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March 4, 1997

Going Solo

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There was a man all alone; . . . “For whom am I toiling, “he asked, “and why am I depriving myself of enjoyment?” ECCLESIASTES 4:8
Some people work alone because they just don’t have anyone to work with. Others work by themselves because they have a “leave-me-alone” orientation to their work. But whether by circumstance or choice, Solomon offers three possible consequences of doing life solo.
The first consequence is that you might become a workaholic. Why? Because no one else is around to share the load. You have to do it all yourself. It’s tough to take a vacation. You can’t seem to take Sundays completely off. You travel more than you should. Basically, you work too hard.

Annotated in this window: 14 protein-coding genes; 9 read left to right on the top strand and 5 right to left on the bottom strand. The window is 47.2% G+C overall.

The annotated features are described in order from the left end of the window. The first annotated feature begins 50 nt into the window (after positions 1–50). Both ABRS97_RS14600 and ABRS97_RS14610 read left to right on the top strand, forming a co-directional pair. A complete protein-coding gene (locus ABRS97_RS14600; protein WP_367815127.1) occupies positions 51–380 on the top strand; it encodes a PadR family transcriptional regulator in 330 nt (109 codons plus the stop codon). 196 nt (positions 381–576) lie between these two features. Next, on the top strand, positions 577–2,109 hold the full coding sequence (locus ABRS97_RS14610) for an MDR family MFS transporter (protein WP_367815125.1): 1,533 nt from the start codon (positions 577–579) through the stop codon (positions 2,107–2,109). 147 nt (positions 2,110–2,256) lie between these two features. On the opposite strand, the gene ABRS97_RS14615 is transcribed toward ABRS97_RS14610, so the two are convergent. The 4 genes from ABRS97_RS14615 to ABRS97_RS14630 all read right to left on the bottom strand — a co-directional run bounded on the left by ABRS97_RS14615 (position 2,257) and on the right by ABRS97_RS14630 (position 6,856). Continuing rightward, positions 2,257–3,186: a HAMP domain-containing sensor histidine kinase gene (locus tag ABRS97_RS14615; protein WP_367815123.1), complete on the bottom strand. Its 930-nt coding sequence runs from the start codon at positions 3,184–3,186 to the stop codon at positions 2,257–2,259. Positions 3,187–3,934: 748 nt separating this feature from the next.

The second possible consequence is that you might fall into the trap of always wanting more. One of the upsides of working for yourself is the connection between effort and income. If you just get another contract, if you only work an extra day, if you are able to secure that one last meeting, then you will have that extra bump of income that will get you what you want. But the benefit of being able to earn extra cash can quickly become a liability if what you are craving always costs just a little bit more than what you have. Or if you become fixed on what your work will buy instead of what your work is accomplishing. Or if you live in a state of perpetual discontent because you want too much.
The third consequence is that you might become bitter. Someday you might wake up only to realize that you have spent a lifetime working hard and accumulating possessions only to amass a fortune that will be handed off to someone else. In fact, you have worked so hard that you have never taken time to enjoy the result of all your efforts. What’s wrong with that picture? Solomon’s conclusion, which comes repeatedly in Ecclesiastes, is to reconsider the priorities of life so that you can enjoy both your work and the result of your work. What a concept!

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